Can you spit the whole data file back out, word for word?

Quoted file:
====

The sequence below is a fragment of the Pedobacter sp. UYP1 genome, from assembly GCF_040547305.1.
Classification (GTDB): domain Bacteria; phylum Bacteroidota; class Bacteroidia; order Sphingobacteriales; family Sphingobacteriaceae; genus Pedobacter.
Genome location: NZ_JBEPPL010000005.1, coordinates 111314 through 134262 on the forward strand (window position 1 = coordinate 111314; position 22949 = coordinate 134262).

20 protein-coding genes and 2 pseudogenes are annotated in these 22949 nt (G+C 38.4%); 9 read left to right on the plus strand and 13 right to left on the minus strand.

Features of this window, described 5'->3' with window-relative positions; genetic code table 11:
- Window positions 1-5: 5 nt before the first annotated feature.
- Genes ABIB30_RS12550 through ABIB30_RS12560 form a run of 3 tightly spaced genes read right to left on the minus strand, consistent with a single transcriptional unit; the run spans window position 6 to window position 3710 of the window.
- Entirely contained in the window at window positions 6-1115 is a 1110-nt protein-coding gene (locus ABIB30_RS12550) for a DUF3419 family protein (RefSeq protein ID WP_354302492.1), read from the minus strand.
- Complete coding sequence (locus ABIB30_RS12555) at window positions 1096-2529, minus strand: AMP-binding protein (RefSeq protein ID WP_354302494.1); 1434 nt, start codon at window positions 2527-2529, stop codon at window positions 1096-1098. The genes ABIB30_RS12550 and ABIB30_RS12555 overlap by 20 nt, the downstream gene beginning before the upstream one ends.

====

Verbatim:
The sequence below is a fragment of the Pedobacter sp. UYP1 genome, from assembly GCF_040547305.1.
Classification (GTDB): domain Bacteria; phylum Bacteroidota; class Bacteroidia; order Sphingobacteriales; family Sphingobacteriaceae; genus Pedobacter.
Genome location: NZ_JBEPPL010000005.1, coordinates 111314 through 134262 on the forward strand (window position 1 = coordinate 111314; position 22949 = coordinate 134262).

20 protein-coding genes and 2 pseudogenes are annotated in these 22949 nt (G+C 38.4%); 9 read left to right on the plus strand and 13 right to left on the minus strand.

Features of this window, described 5'->3' with window-relative positions; genetic code table 11:
- Window positions 1-5: 5 nt before the first annotated feature.
- Genes ABIB30_RS12550 through ABIB30_RS12560 form a run of 3 tightly spaced genes read right to left on the minus strand, consistent with a single transcriptional unit; the run spans window position 6 to window position 3710 of the window.
- Entirely contained in the window at window positions 6-1115 is a 1110-nt protein-coding gene (locus ABIB30_RS12550) for a DUF3419 family protein (RefSeq protein ID WP_354302492.1), read from the minus strand.
- Complete coding sequence (locus ABIB30_RS12555) at window positions 1096-2529, minus strand: AMP-binding protein (RefSeq protein ID WP_354302494.1); 1434 nt, start codon at window positions 2527-2529, stop codon at window positions 1096-1098. The genes ABIB30_RS12550 and ABIB30_RS12555 overlap by 20 nt, the downstream gene beginning before the upstream one ends.